Steve Baker has revealed that he suffered a “major mental health crisis” including anxiety and depression due to the stress of Brexit.
The Northern Ireland office minister and former Brexit rebel, who is one of the most ardent backers of Rishi Sunak’s post-Brexit rules, said in an interview with BBC’s Newsnight on Monday that he was emotional.
The “decisive breakthrough” announced by Mr Sunak on Monday on post-Brexit rules will remove trade barriers for Northern Ireland in a post-Brexit trading arrangement.
“Seven years of this cost me my mental health,” he said.
“The beard, the jewellery, is about me and my recovery. In November 2021, I had a major mental health crisis, anxiety and depression, I couldn’t go on.
“People couldn’t tell – I made a big keynote speech in the afternoon.
“But make no mistake, holding these tigers by the tail, Brexit, covid recovery group, net zero scrutiny group, the tax stuff we did with Conservative way forward, took its toll, we’re all only human.
“And the way I’ve led rebellions, no one should have to do. And this is an important moment for me personally. Because I can authentically say ‘he’s done it.’”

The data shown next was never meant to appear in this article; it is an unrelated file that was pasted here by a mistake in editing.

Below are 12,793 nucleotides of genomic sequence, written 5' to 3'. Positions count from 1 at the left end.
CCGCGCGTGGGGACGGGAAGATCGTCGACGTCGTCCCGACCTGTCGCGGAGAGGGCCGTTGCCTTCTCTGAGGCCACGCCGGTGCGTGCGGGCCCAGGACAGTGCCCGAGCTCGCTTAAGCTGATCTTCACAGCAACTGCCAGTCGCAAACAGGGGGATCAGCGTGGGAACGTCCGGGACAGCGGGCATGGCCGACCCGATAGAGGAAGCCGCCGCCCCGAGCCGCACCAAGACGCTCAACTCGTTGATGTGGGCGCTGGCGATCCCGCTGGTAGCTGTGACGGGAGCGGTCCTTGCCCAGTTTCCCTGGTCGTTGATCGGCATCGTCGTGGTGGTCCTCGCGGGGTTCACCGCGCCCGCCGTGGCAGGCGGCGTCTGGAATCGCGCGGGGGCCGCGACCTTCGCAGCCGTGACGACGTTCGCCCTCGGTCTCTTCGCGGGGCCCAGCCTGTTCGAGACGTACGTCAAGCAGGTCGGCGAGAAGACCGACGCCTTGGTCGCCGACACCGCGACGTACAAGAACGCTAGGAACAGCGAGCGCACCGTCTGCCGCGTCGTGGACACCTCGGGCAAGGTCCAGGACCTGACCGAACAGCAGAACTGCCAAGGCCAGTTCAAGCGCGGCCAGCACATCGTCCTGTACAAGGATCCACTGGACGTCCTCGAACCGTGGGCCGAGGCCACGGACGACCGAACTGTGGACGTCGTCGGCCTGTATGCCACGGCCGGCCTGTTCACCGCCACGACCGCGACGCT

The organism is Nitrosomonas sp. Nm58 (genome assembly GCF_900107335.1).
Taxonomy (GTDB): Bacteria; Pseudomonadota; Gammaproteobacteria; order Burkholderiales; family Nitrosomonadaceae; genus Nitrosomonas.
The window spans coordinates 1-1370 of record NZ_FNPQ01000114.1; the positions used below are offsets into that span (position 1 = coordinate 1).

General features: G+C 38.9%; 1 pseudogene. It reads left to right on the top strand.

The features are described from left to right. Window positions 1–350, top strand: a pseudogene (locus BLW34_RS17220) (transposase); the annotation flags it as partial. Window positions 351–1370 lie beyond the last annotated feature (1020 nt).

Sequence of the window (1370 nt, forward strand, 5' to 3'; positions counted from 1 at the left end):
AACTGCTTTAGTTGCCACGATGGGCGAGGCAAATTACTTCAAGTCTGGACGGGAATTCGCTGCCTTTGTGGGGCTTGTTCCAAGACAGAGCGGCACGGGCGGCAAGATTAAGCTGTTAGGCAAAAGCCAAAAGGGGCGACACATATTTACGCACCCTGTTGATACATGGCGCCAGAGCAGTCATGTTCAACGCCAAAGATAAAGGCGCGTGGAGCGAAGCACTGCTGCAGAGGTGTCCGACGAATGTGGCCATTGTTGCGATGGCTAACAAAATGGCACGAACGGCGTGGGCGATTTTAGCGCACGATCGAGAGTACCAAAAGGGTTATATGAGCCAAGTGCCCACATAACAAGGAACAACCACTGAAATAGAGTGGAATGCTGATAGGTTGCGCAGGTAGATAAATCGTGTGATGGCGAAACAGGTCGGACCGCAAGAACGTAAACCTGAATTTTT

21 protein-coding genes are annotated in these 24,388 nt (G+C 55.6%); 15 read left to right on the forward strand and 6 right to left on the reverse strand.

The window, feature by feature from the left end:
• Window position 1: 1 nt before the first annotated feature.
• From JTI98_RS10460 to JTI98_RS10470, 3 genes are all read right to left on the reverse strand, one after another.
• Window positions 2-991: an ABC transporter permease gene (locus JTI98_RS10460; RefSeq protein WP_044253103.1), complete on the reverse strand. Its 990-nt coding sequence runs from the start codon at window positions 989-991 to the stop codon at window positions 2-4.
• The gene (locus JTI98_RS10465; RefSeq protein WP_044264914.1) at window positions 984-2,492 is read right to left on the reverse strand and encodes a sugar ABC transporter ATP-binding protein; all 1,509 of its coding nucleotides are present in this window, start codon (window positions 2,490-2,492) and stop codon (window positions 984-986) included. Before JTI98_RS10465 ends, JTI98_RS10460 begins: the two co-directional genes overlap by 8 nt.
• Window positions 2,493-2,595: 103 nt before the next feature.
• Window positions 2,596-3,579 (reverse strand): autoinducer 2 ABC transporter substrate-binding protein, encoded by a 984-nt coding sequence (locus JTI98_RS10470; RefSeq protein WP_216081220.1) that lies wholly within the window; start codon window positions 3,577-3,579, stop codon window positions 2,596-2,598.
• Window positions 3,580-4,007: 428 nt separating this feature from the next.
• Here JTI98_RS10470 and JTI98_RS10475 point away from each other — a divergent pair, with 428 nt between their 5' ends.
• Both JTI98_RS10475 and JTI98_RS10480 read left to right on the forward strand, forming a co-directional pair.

The post-Brexit deal which came after months of negotiation and speculation was confirmed during a joint press conference with Mr Sunak and European Commission president Ursula von der Leyen.
Named as the “Windsor Framework”, the new deal removes barriers on trade across the Irish Sea and gives a “veto” to Northern Ireland on EU law – a set of concessions from Brussels that went further than some expected.
Mr Sunak has called it a “very powerful mechanism” for Stormont to use when it has concerns over EU law, as he heralded the overall deal as a “decisive breakthrough”.
“Today’s agreement delivers smooth-flowing trade within the whole United Kingdom, protects Northern Ireland’s place in our union and safeguards sovereignty for the people of Northern Ireland,” the prime minister said.
In the coming days, Mr Sunak is likely to travel to Northern Ireland. The deal will also be closely studied by Tory backbenchers.
The prime minister is expected to speak to backbench MPs on Tuesday.
Mr Baker said the deal provides an “incredible opportunity” and he will be happy to close this chapter of his life.
“If only everybody will read the text, and think seriously about what an amazing achievement this is, what an incredible opportunity it provides, for the people of Northern Ireland and actually for the whole of Europe to move beyond this awful populism we have suffered.
“Just be sensible and grown up, do the right thing by 1.9 million people, and the ripple effects for everybody else. You bet I’m emotional, because this bookends a seven-year chapter of my life which I’ll be glad to close,” he said.